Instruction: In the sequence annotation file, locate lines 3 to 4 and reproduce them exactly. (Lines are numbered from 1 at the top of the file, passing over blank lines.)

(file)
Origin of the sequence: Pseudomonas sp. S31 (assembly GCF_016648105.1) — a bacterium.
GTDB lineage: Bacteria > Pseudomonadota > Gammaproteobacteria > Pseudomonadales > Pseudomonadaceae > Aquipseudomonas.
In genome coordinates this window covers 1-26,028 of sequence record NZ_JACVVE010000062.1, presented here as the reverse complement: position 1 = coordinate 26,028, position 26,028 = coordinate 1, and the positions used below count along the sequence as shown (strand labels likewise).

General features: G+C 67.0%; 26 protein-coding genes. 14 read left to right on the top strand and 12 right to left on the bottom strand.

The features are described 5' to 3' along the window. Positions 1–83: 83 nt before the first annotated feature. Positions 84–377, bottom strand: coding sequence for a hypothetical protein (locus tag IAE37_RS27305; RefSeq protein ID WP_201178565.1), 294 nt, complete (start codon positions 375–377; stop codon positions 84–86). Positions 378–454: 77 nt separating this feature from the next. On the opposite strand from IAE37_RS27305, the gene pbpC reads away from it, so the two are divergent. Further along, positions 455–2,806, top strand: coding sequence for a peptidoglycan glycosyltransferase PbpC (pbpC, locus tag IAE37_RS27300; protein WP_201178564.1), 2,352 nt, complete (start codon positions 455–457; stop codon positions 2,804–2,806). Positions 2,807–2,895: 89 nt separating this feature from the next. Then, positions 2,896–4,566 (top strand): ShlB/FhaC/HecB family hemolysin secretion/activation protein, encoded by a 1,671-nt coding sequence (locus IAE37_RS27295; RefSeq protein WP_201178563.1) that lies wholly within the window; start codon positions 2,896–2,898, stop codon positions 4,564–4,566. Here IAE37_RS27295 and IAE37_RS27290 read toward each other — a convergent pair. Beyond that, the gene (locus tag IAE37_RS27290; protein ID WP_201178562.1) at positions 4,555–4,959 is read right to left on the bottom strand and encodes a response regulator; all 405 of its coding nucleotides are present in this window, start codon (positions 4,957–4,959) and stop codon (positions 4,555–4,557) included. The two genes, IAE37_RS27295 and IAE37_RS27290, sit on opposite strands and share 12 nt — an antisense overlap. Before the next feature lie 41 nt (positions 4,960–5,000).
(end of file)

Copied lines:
In genome coordinates this window covers 1-26,028 of sequence record NZ_JACVVE010000062.1, presented here as the reverse complement: position 1 = coordinate 26,028, position 26,028 = coordinate 1, and the positions used below count along the sequence as shown (strand labels likewise).

General features: G+C 67.0%; 26 protein-coding genes. 14 read left to right on the top strand and 12 right to left on the bottom strand.